Hart undercuts the expected "superhero" element of the story, up until and including the final sequence. She's more interested in issues of power and creativity,…
These are hyper-sensitive times. One wrongly worded tweet about an issue such as mental illness can unleash a torrent of social-media tongue lashings within seconds of posting.
Therefore, I must salute the efforts of director Shira Piven, who somehow manages to walk the fine line between mawkish and mocking with “Welcome to Me,” a humorous if occasionally horrific pitch-black satire about an unstable lottery winner from Palm Desert, Calif., who goes off her meds and invests her $86 million jackpot into a vanity talk show. Her one and only topic? Herself.
“Network,” “The King of Comedy,” “Being There,” “The Truman Show” and its cousin “EDtv”—“Welcome to Me” owes a debt to each and every one as it comments on the skewed state of celebrity and the ongoing popularity of reality shows. But those films arrived long before validating every living moment with a selfie became a national pastime and YouTube was deemed a legit outlet to discover fresh talent. Now everyone is their own brand.
What those films lacked, however, was a woman protagonist—an essential ingredient in “Welcome to Me,” with its distinctly feminine style of inward reflection and lashing out. Much early praise has been focused on its star, Kristen Wiig, who has always leaned towards the funny strange rather than the funny ha-ha side of comedy as exhibited by such “Saturday Night Live” alter egos as malevolent grade-school imp Gilly and baby-handed Lawrence Welk singer Dooneese. Since moving onto the big screen, however, she has added a nuanced dramatic edge to her skill set that finds her digging deeper inside the damaged psyches of her characters.
Wiig impressed when she headed an all-female ensemble as a sad-sack maid of honor in “Bridemaids” and paired with fellow SNL alum Bill Hader as suicidal siblings in “The Skeleton Twins.” But “Welcome to Me” basically lives and dies by her performance, and, luckily, her Alice Klieg is a carefully and cunningly crafted creation, which exposes an undercurrent of pain and sorrow beneath her often placid, pixilated state. She is like Blanche DuBois crossed with Amy Adams’ cartoon princess come to life in “Enchanted,” a depressed half-aware naïf who doesn’t know the meaning of TMI and only cares about her own pain.
This Oprah-idolizing social misfit festooned with quirks (she likes to preface her remarks by announcing, “I have a prepared statement,” before hauling out a sheet of paper) and kinks (she wears a fanny pack, binges on string cheese, wears multi-hued bobby socks and keeps her TV on constantly even when she isn’t home) decides to use her sudden windfall to pay people to indulge her every whim no matter how bonkers they might be. Money, as they say, can’t buy happiness but it can grant your wish to make a grand entrance on TV in a swan boat while stiffly waving your arms like a demented Vanna White.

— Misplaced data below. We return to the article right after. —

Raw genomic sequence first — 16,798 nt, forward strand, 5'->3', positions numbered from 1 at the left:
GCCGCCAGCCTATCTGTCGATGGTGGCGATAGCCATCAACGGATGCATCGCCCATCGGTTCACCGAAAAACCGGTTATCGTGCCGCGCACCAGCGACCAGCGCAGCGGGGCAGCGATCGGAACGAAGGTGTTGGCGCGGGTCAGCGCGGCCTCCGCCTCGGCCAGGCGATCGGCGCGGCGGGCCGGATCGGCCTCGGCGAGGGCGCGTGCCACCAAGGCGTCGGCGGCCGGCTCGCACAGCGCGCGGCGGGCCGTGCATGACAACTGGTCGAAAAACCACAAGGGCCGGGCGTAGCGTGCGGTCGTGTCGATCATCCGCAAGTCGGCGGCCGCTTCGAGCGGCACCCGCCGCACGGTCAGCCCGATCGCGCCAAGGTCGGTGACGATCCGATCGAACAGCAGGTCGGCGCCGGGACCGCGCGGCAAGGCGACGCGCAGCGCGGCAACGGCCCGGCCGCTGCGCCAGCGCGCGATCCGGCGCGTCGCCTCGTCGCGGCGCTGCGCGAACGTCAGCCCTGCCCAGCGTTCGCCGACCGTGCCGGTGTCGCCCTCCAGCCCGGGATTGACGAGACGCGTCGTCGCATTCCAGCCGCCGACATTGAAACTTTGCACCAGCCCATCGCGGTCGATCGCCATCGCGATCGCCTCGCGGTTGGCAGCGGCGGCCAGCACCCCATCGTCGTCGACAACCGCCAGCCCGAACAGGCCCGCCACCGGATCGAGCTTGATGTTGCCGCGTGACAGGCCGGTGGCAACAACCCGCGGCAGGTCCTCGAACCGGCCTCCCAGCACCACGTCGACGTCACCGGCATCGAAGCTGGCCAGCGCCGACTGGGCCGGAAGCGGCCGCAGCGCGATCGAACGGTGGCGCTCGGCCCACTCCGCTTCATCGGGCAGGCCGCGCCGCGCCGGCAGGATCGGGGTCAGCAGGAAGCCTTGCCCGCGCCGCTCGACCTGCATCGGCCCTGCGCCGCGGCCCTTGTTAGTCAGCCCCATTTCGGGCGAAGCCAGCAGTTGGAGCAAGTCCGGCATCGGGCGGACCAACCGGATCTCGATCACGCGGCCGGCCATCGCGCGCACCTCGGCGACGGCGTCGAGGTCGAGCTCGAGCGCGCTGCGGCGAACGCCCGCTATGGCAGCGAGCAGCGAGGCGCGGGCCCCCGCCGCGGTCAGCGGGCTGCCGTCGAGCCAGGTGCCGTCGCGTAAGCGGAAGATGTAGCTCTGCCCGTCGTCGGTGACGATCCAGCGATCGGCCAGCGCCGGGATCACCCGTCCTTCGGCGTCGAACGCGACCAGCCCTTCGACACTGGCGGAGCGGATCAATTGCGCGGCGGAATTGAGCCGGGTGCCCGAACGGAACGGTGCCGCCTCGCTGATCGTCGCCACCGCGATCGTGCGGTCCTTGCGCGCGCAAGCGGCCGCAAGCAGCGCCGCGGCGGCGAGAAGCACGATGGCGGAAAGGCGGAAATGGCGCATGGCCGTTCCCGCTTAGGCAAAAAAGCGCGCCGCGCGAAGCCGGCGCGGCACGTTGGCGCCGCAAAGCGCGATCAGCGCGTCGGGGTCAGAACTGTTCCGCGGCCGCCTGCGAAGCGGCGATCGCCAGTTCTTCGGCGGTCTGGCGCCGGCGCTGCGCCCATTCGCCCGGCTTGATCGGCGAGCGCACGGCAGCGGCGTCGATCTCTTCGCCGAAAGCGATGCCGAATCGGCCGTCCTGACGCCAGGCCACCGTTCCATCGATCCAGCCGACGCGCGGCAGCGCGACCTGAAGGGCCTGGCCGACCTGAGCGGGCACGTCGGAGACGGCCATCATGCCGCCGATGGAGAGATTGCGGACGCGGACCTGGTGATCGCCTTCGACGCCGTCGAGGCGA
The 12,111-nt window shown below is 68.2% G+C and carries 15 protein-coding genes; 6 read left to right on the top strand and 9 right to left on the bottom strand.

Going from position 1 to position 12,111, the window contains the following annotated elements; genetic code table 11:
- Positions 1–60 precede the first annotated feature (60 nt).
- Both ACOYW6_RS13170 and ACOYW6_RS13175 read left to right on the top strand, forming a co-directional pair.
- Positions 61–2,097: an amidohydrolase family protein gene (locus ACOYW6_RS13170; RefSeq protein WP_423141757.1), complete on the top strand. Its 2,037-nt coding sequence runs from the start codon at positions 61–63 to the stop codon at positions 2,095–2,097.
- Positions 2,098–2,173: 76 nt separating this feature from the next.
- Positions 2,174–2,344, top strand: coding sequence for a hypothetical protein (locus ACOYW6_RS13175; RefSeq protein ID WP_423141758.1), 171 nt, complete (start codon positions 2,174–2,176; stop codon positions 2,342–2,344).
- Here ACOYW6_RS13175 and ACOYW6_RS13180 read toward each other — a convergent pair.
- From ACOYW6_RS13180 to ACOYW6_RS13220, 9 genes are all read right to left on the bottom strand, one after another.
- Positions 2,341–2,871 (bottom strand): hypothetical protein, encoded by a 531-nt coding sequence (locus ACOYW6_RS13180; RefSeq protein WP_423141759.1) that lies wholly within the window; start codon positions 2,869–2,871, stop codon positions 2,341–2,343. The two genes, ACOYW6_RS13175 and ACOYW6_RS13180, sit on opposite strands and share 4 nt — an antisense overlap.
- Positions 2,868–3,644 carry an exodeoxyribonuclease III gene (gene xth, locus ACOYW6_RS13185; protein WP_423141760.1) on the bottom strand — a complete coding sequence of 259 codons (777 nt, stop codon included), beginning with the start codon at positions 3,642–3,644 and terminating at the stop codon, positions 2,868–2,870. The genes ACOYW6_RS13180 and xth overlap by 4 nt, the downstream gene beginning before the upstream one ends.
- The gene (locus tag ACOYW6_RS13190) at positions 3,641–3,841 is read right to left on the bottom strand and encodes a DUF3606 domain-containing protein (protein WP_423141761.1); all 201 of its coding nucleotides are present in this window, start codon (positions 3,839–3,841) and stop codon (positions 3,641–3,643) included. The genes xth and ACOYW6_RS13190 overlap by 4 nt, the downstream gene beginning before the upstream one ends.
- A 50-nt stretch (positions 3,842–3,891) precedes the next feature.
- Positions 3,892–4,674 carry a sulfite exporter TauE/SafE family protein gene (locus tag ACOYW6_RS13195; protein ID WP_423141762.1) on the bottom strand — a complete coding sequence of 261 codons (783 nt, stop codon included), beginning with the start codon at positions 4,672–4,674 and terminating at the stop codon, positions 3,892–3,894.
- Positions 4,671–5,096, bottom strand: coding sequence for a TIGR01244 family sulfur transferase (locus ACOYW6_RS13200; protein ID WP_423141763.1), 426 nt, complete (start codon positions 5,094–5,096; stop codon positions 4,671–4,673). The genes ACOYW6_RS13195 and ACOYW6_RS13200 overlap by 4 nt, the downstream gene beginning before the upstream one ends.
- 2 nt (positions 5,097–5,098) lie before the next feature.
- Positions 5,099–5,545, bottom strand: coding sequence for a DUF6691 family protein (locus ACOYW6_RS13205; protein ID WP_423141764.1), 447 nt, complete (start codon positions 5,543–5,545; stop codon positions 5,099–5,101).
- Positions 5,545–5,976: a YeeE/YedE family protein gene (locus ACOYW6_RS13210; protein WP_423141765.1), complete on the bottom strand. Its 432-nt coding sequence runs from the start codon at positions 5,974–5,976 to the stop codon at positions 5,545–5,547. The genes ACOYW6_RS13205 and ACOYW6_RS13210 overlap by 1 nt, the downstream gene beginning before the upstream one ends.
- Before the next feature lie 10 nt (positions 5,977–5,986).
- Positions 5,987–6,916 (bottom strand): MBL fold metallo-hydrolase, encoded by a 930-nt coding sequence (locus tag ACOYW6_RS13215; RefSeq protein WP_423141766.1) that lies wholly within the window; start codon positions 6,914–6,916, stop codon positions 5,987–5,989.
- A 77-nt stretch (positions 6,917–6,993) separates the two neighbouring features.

But one must give a goodly chunk of credit to the director (as well as to screenwriter Eliot Laurence) for allowing us to be amused by Alice’s ridiculously watchable self-actualizing journey in the public eye as well as being appalled by it. Certainly, Piven does a better job milking chuckles out of a touchy subject than filmmaker husband Adam McKay and producing partner Will Ferrell—both part of the team behind “Welcome to Me”—when they tackled prison rape in the recent “Get Hard.”
One of the wisest choices Piven made is to hire serious actors, not a gang of comedians, to support Wiig and stabilize the subject matter. Alice essentially provides all the loony tunes antics we need. While some fine performers like Jennifer Jason Leigh get lost in the shuffle, others manage to stand out: Tim Robbins as Alice’s long-suffering if naggy pill-pushing shrink; Linda Cardellini as her one and only friend; Wes Bentley as the on-air infomercial spokesman whose company produces Alice’s show and who becomes her lover; and James Marsden as his opportunistic brother who serves as the film’s Faye Dunaway counterpart as he encourages Alice’s crackpot decisions no matter the consequences.
Leave it to Joan Cusack—has she ever been less than terrific?—to be the one person to be able to divert our attention from Wiig as the show’s disgusted director who nevertheless occasionally engages in a lively on-air back and forth with Alice as a kind of unseen God-like persona from beyond.
Somehow it makes sense that Piven, who coached her then-2-year-old daughter Pearl on the art of berating Ferrell in “The Landlord,” the viral short that became an Internet sensation and put Daddy’s comedy website Funny or Die on the map back in 2007, should be behind “Welcome to Me.” Alice is essentially playing “let’s pretend” as she slowly consumes a cake on camera made of meat loaf and frosted with potatoes (part of her regimen of regulating her moods with a high protein lifestyle), does a segment titled “Smelling Things Before They Happen” and stages re-enactments of wrongs done to her at the hands of other women from her past.
Of course, Alice becomes a late-night sensation, complete with a besotted grad-school fan who wants to do term papers on her comparing her art to Cindy Sherman. Naturally, she will have a massive public meltdown around the time she decides to neuter dogs live on camera. As for her illness, we never do get a real handle on the extent of Alice’s problem—the better to give us permission to laugh. And, eventually, the film will strike one of its lone false notes by delivering a happy ending instead of a satisfying one.
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